Thinking of turning your pet turtle loose in the great outdoors? Shell no

Non-native species can wreak havoc on an ecosystem, warns new educational campaign

A new Department of Fisheries and Oceans campaign aims to stop people from dumping their aquatic pets into St. John's waterways.

DFO aquatic invasive species biologist MacGregor Parent says non-native species like turtles and goldfish can wreak havoc on an ecosystem.

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"If they're released into the environment they can cause a lot of damage because generally non-native animals have the potential to become invasive by damaging the environment," Parent told CBC News.

"Because they have little predators, they can out-compete native species for both food and space."

The campaign, called Don't Let It Loose, the work of the federal department in Newfoundland and Labrador and the conservation group Stewardship Association of Municipalities.

macgregor-parent/Chelsea Jacobs/CBC

DFO aquatic invasive species biologist MacGregor Parent says non-native aquatic life can wreak havoc on an ecosystem. (Chelsea Jacobs/CBC)

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The initiative is relatively new to Newfoundland and Labrador but is well established in other parts of the country where invasive species is a big issue, said Parent, adding it's becoming a more pressing problem in the province.

"Here we have been seeing increased reports in people letting us know that, 'hey, we're seeing things like turtles and fish in waterways that look like they're not supposed to be here.'"

The campaign was jump-started by last year's spotting of red-eared turtles in Bowring Park. Eight signs have been installed in St. John's and Mount Pearl.

In the past few years DFO has been getting more reports of different animals in the waterways, said Parent. There was a report last year of crayfish in Conception Bay South waters that didn't survive the winter. The department also received reports of koi found in Mount Pearl's Branscombe's Pond last summer.

turtle/Chelsea Jacobs/CBC

Many of the turtles in Dennis Oliver's Turtle Rest and Retirement Villa care are red-eared sliders, which are permitted in Newfoundland and Labrador as pets. (Chelsea Jacobs/CBC)

"So it definitely seems to be, maybe, a growing issue here," said Parent. "That's why we want to get the message out there, to not release … aquarium pets or plants."

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People who can't care for a turtle anymore should ask family or friends to take it in, she said, or contact the pet store where it was purchased for suggestions.

DFO is also tracking non-native aquatic species sightings, which people can report, said Parent, and there is a phone line to go with the campaign.

Turtles rescue

In a house in the east end of St. John's, a basement has been turned into a water wonderland for turtles.

Dennis Oliver, president of the non-profit Turtle Rest and Retirement Villa, has 63 turtles in his care. All but one of them were surrendered to his organization, he said.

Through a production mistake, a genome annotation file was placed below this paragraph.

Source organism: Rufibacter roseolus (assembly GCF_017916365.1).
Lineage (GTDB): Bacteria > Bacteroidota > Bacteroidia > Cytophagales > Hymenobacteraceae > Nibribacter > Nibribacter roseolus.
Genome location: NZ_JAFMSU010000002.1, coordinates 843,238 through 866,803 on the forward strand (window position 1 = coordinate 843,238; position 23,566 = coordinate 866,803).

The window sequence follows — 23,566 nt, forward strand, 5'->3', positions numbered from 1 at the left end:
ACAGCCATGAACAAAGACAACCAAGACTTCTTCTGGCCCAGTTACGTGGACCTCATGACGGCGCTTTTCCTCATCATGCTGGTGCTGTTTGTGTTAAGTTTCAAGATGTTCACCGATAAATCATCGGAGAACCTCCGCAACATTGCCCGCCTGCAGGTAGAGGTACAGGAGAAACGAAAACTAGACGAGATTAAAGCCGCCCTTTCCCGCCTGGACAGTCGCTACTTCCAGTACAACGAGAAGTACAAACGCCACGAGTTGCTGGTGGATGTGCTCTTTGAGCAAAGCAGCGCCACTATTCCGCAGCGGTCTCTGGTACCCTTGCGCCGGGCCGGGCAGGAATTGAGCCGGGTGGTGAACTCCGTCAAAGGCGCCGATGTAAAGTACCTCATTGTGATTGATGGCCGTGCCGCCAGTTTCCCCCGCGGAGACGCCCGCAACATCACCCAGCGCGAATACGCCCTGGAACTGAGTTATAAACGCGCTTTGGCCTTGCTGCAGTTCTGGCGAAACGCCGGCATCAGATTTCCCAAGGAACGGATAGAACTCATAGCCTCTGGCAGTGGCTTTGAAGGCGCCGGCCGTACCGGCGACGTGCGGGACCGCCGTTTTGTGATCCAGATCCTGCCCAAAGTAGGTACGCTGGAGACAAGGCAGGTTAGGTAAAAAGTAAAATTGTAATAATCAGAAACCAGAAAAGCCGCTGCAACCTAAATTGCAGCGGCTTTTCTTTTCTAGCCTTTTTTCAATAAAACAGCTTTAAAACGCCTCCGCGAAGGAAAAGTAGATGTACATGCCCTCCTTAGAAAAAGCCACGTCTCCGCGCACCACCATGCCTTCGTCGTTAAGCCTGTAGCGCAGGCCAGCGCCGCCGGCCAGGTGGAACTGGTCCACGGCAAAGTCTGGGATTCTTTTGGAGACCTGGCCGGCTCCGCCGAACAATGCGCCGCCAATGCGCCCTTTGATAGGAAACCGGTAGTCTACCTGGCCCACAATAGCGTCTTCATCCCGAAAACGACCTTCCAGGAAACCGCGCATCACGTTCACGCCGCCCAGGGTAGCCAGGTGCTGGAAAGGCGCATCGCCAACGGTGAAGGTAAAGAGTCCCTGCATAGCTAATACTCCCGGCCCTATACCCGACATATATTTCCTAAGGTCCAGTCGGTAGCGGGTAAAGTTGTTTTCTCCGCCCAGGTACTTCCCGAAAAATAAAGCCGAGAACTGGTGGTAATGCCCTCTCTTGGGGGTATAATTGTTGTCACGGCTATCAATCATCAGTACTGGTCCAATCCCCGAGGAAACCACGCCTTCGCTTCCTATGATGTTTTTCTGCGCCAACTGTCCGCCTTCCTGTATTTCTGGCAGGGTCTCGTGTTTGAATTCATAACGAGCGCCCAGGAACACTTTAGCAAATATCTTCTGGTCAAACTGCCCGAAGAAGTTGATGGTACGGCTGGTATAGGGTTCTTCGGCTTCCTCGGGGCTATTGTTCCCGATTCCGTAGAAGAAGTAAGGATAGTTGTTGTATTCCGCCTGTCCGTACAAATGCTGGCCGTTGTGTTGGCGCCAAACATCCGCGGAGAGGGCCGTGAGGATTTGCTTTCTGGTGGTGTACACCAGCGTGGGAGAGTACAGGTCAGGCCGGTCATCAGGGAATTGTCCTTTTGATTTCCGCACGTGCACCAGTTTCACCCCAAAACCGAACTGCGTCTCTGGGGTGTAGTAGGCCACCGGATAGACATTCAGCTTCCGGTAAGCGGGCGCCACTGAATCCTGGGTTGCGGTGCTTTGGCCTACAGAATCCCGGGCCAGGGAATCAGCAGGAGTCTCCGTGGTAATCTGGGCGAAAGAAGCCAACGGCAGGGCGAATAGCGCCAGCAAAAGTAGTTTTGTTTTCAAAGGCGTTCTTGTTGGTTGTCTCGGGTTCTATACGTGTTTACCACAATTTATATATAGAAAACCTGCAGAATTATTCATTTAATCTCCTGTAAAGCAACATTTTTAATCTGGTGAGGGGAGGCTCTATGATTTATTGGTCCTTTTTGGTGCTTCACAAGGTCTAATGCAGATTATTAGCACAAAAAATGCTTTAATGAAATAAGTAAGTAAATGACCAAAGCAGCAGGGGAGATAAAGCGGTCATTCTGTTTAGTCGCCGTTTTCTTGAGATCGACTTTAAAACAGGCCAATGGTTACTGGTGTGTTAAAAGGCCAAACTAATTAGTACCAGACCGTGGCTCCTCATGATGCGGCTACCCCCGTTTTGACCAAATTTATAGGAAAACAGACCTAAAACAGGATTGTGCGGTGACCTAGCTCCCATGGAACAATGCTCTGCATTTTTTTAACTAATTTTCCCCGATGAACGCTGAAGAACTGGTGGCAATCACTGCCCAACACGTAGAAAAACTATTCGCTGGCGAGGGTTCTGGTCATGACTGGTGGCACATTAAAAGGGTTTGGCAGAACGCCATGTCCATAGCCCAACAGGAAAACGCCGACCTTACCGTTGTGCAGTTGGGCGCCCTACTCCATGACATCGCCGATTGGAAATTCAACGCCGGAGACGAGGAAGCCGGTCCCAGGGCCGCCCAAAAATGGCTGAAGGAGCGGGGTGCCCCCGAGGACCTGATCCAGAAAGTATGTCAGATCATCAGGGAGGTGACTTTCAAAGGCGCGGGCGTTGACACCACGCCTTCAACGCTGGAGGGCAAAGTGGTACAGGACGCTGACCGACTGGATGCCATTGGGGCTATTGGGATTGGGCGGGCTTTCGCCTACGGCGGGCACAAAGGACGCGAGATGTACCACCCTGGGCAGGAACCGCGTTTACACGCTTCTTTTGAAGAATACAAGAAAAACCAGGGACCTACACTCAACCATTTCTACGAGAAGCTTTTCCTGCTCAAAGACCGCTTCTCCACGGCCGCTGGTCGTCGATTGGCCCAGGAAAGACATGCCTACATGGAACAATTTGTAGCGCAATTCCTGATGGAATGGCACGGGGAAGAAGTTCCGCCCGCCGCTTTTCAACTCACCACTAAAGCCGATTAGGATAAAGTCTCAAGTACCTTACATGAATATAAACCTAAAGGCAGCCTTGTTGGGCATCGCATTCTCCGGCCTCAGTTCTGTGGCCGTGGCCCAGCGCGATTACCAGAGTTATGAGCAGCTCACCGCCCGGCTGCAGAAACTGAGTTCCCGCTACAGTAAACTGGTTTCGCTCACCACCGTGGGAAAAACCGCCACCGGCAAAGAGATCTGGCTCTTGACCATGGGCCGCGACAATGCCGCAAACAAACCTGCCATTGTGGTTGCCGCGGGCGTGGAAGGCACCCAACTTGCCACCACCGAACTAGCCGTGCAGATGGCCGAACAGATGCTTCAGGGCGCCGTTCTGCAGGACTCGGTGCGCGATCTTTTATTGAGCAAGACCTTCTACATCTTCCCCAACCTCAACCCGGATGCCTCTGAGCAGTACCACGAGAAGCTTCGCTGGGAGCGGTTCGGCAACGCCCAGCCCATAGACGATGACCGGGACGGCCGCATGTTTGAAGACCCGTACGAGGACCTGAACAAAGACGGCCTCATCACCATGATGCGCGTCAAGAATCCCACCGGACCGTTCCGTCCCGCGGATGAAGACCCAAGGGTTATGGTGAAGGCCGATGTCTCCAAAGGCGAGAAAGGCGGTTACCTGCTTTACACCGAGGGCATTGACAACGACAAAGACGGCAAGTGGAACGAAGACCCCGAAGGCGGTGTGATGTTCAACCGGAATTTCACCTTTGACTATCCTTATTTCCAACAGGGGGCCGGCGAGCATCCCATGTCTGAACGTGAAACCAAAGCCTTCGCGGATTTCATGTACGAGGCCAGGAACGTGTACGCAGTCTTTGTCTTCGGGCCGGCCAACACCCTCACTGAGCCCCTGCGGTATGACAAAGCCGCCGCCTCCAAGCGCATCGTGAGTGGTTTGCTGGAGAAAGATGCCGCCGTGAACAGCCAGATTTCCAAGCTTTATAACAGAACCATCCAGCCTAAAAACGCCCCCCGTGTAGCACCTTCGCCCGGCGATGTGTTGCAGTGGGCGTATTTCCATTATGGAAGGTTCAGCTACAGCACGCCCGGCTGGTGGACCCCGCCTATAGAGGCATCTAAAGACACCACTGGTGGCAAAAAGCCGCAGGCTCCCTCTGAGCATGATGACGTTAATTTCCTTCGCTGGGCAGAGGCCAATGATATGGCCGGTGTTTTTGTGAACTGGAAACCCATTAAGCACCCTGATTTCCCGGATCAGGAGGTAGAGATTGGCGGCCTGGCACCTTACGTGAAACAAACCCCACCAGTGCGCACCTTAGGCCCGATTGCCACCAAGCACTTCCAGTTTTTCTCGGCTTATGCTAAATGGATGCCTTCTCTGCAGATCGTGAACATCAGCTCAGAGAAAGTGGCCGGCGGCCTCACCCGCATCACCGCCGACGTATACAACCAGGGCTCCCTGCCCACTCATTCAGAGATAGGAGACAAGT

scarlett-the-east-african-serrated-side-neck-mud-turtle/Chelsea Jacobs/CBC

Scarlett the East African serrated side-neck mud turtle is one of the turtles in Oliver's care that requires special attention due to a medical condition. (Chelsea Jacobs/CBC)

There are a multitude of reasons for people to give up their pets, he said, including the rising cost of living and people being too ill to continue to care for them.

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"Especially with the housing crisis rental increases, we have seen an increase in how many surrender requests we're getting," he said.

Education is also an issue because people don't realize how expensive caring for a turtle can be or how long they can live, added Oliver.

Oliver and his turtle menagerie are partnering with the Don't Let It Loose campaign.

"We are going to be campaigning around schools, and wherever the Stewardship Association of Municipalities wants to send us, we're going," he said.

"It doesn't matter if it's fish. It doesn't matter if it's a turtle. It doesn't matter what it is. If it doesn't belong here, what are you doing letting it in the wild?"

While Oliver said he's thrilled with the new initiative to discourage people from letting their pets lose, he's also calling for more enforcement from the provincial government regarding what types of animals are allowed into the province.

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Oliver says education is needed for people to understand how expensive turtles can be and how long they live. (Chelsea Jacobs/CBC)

Many of the turtles in his care are red-eared sliders, which are permitted into N.L. as pets. But he said he also has yellow-bellied sliders, which aren't permitted in the province without a permit. He also has one Texas river cooter, as well as a Ouachita map turtle, a Mississippi map turtle and many "morphs," the term for a mixed breed.

His organization also gets calls from people who have spotted turtles in bodies of water around town, like the red-eared slider that was found last summer in Bowring Park.

He said his organization can also provide support for struggling turtle owners, so he urged people to not let them loose.

"If you think that you're going to take one of these turtles and, you know, 'I'm doing them a favour by letting them go'? Well, you're not. Especially if you throw them into a river. A fast-moving body of water, you probably just killed that red-eared slider."

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Thumbnail courtesy of Elizabeth Whitten/CBC.

The story was originally written by Elizabeth Whitten and published for CBC News.